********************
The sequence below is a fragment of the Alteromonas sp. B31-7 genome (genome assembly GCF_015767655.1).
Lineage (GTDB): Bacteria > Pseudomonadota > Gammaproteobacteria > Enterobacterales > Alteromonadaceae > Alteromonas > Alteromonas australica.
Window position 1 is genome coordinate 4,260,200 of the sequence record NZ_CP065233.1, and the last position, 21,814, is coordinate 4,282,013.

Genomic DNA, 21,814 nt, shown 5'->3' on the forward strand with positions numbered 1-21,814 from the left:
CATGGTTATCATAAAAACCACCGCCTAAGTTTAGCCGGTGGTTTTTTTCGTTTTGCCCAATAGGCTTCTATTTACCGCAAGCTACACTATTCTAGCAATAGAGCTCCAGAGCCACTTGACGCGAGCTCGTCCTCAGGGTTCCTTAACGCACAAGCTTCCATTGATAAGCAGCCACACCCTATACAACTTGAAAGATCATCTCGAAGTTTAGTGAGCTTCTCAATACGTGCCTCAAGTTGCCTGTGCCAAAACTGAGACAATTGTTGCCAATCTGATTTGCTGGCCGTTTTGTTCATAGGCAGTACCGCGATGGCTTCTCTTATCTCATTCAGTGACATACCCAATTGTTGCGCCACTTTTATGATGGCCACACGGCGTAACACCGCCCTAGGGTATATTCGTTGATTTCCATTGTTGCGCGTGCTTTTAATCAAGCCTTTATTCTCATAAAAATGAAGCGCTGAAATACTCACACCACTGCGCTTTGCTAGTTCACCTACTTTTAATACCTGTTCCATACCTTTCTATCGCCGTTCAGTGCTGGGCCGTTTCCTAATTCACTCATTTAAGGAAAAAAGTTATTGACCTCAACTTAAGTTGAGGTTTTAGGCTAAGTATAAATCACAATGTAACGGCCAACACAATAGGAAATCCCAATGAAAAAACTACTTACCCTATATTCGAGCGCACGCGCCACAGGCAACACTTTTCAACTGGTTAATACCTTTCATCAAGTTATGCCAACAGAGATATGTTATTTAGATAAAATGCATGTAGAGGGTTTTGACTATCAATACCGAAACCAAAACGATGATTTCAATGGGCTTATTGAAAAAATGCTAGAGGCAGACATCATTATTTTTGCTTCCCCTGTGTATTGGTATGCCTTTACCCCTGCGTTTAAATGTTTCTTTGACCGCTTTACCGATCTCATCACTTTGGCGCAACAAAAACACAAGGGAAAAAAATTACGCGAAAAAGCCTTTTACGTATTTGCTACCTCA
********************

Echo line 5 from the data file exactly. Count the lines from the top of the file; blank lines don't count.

CATGGTTATCATAAAAACCACCGCCTAAGTTTAGCCGGTGGTTTTTTTCGTTTTGCCCAATAGGCTTCTATTTACCGCAAGCTACACTATTCTAGCAATAGAGCTCCAGAGCCACTTGACGCGAGCTCGTCCTCAGGGTTCCTTAACGCACAAGCTTCCATTGATAAGCAGCCACACCCTATACAACTTGAAAGATCATCTCGAAGTTTAGTGAGCTTCTCAATACGTGCCTCAAGTTGCCTGTGCCAAAACTGAGACAATTGTTGCCAATCTGATTTGCTGGCCGTTTTGTTCATAGGCAGTACCGCGATGGCTTCTCTTATCTCATTCAGTGACATACCCAATTGTTGCGCCACTTTTATGATGGCCACACGGCGTAACACCGCCCTAGGGTATATTCGTTGATTTCCATTGTTGCGCGTGCTTTTAATCAAGCCTTTATTCTCATAAAAATGAAGCGCTGAAATACTCACACCACTGCGCTTTGCTAGTTCACCTACTTTTAATACCTGTTCCATACCTTTCTATCGCCGTTCAGTGCTGGGCCGTTTCCTAATTCACTCATTTAAGGAAAAAAGTTATTGACCTCAACTTAAGTTGAGGTTTTAGGCTAAGTATAAATCACAATGTAACGGCCAACACAATAGGAAATCCCAATGAAAAAACTACTTACCCTATATTCGAGCGCACGCGCCACAGGCAACACTTTTCAACTGGTTAATACCTTTCATCAAGTTATGCCAACAGAGATATGTTATTTAGATAAAATGCATGTAGAGGGTTTTGACTATCAATACCGAAACCAAAACGATGATTTCAATGGGCTTATTGAAAAAATGCTAGAGGCAGACATCATTATTTTTGCTTCCCCTGTGTATTGGTATGCCTTTACCCCTGCGTTTAAATGTTTCTTTGACCGCTTTACCGATCTCATCACTTTGGCGCAACAAAAACACAAGGGAAAAAAATTACGCGAAAAAGCCTTTTACGTATTTGCTACCTCA